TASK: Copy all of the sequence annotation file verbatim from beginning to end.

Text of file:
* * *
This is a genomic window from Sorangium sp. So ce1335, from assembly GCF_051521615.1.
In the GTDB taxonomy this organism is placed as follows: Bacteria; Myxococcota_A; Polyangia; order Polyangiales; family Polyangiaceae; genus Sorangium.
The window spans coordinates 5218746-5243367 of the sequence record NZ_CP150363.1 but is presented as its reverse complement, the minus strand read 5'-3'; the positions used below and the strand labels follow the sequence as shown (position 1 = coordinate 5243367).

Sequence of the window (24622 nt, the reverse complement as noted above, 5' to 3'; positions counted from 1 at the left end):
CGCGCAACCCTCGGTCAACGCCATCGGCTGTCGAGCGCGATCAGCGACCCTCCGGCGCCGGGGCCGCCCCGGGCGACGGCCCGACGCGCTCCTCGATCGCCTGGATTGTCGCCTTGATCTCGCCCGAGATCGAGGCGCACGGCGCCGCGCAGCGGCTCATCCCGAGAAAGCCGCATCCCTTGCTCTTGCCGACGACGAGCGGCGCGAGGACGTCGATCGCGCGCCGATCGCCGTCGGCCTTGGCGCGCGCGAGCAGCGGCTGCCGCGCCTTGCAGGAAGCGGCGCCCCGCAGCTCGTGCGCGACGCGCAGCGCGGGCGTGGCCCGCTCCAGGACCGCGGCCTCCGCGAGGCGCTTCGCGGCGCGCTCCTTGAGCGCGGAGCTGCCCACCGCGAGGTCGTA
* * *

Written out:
This is a genomic window from Sorangium sp. So ce1335, from assembly GCF_051521615.1.
In the GTDB taxonomy this organism is placed as follows: Bacteria; Myxococcota_A; Polyangia; order Polyangiales; family Polyangiaceae; genus Sorangium.
The window spans coordinates 5218746-5243367 of the sequence record NZ_CP150363.1 but is presented as its reverse complement, the minus strand read 5'-3'; the positions used below and the strand labels follow the sequence as shown (position 1 = coordinate 5243367).

Sequence of the window (24622 nt, the reverse complement as noted above, 5' to 3'; positions counted from 1 at the left end):
CGCGCAACCCTCGGTCAACGCCATCGGCTGTCGAGCGCGATCAGCGACCCTCCGGCGCCGGGGCCGCCCCGGGCGACGGCCCGACGCGCTCCTCGATCGCCTGGATTGTCGCCTTGATCTCGCCCGAGATCGAGGCGCACGGCGCCGCGCAGCGGCTCATCCCGAGAAAGCCGCATCCCTTGCTCTTGCCGACGACGAGCGGCGCGAGGACGTCGATCGCGCGCCGATCGCCGTCGGCCTTGGCGCGCGCGAGCAGCGGCTGCCGCGCCTTGCAGGAAGCGGCGCCCCGCAGCTCGTGCGCGACGCGCAGCGCGGGCGTGGCCCGCTCCAGGACCGCGGCCTCCGCGAGGCGCTTCGCGGCGCGCTCCTTGAGCGCGGAGCTGCCCACCGCGAGGTCGTA